Outside the peace organizations that are considered in the general discourse to be marginal sleepwalkers and extreme leftists, the voice of the Jewish mother ceased long ago to be a maternal voice. The Israeli mother as she exists today embodies a motherhood that is distorted, lost, confused and sick. The Jewish mothers like Yochabad the mother of Moses; like Rachel who wept for her children and refused to be comforted; like Mother Courage; the mother who cannot find solace and healing in the death of the children of another mother, have been replaced by mothers who are nothing but golems that have turned on their creators and are more terrible and cruel than they, who dedicate their wombs to the apartheid state and to the occupation army, who educate their children in uncompromising racism and are prepared to sacrifice the fruits of their bellies on the altar of their leaders’ megalomania, greed and bloodthirstiness. Those mothers are also to be found among the teachers and the educators of our day.
And only the women who stand here week after week, in the rain and the sun, they are the one and only reminder that the voice of the other motherhood, the natural one, has not completely disappeared from the face of this wasteland that had once been the Holy Land.”
Yesh Din was founded in March 2005, and since then its volunteers have been working for structural and long-term improvement of the human rights situation in the OPT. The organization collects and disseminates credible and current information on systematic human rights abuses in the OPT; applies public and legal pressure on the state authorities to stop them; and raises public awareness of human rights abuses in the OPT.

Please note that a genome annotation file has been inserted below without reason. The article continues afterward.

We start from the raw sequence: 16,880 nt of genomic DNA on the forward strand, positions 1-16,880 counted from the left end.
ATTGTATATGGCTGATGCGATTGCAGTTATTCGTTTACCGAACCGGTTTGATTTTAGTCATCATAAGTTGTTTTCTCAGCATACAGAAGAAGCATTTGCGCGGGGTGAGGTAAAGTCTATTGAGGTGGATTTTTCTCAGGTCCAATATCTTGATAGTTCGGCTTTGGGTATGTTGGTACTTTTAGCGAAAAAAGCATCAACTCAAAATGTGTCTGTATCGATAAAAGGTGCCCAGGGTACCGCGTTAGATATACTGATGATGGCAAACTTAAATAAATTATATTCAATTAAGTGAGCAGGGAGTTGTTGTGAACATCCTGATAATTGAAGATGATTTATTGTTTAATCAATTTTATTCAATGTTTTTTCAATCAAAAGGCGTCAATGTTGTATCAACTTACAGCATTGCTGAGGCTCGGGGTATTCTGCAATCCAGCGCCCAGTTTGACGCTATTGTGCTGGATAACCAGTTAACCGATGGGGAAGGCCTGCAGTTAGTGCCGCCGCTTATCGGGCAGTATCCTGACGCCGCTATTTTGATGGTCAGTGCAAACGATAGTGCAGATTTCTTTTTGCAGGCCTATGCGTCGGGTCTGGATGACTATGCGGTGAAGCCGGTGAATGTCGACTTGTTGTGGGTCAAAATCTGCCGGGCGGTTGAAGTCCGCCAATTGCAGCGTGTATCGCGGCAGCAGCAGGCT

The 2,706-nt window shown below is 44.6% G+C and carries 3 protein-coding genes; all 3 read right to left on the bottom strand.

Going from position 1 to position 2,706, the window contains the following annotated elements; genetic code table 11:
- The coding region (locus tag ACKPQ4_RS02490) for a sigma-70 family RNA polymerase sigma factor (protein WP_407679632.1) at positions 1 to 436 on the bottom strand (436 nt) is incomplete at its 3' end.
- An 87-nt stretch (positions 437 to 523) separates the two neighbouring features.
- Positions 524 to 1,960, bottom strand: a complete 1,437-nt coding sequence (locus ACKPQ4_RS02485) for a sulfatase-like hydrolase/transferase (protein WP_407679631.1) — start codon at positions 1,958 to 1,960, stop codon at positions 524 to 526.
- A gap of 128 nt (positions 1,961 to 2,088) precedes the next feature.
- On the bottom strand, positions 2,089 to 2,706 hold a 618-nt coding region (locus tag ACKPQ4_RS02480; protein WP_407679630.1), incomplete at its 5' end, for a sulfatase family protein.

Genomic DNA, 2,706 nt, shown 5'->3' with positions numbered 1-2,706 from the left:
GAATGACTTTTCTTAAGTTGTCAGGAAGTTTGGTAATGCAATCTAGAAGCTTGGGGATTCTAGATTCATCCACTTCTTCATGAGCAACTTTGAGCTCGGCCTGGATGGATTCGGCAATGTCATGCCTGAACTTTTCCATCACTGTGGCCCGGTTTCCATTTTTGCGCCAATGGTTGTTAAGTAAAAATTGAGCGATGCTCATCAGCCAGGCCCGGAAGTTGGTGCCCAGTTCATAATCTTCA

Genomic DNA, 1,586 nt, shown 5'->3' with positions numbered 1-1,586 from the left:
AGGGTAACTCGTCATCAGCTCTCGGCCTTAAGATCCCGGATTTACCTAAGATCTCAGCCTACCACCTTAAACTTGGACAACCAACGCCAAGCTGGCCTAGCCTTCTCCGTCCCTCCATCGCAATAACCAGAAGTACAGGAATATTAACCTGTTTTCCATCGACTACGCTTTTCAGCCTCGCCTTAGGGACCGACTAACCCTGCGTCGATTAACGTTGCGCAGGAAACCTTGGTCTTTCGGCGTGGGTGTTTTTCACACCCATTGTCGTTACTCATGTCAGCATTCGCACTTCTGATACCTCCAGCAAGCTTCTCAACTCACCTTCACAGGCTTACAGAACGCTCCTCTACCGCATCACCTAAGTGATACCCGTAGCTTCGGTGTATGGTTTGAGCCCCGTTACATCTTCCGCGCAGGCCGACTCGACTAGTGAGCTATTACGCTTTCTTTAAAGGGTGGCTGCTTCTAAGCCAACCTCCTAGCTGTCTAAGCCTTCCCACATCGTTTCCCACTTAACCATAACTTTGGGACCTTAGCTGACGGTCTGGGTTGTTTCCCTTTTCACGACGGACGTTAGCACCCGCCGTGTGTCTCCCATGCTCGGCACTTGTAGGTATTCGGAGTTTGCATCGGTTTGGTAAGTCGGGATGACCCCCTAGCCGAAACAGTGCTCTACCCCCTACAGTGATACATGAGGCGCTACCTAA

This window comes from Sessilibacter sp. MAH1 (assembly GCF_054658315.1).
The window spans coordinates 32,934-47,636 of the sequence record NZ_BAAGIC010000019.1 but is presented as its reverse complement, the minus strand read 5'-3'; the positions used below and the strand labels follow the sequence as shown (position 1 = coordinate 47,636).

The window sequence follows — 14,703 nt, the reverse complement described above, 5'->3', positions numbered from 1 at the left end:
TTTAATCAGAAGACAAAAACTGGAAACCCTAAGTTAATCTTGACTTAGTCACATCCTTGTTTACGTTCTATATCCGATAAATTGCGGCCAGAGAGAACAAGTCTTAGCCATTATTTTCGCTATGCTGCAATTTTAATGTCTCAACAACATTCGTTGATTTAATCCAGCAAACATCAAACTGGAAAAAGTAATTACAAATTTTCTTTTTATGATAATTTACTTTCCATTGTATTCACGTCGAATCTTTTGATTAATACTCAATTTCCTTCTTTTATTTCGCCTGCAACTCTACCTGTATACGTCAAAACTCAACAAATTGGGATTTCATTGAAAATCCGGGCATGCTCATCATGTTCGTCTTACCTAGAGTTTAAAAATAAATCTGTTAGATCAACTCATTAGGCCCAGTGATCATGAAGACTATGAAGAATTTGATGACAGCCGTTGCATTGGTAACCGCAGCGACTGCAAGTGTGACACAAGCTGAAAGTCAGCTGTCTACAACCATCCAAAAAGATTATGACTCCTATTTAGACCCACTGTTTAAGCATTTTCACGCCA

Yesh Din has just produced two important reports:
a) “Backyard Proceedings” on the military justice system in the Occupied Territories. Thousands of Palestinian civilians, prosecuted by the Israel Defense Forces every year, come before the Military Courts, which operate virtually under complete darkness. The findings of the research described in the report reveal a series of grave defects and lapses in the implementation of due process rights in the Military Courts. On the basis of those findings Yesh Din offers recommendations for reforming legislation and policies.
b) A brief data sheet ‘Investigation of criminal offenses by IDF soldiers against Palestinians and their property – Figures for 2000-2007′
‘according to Military Advocate General figures, in 2006 alone the number of indictments against IDF soldiers on drug offenses was seven times higher than the total number of indictments filed on soldiers’ harming Palestinians and their property for nearly seven years since the beginning of the second Intifada’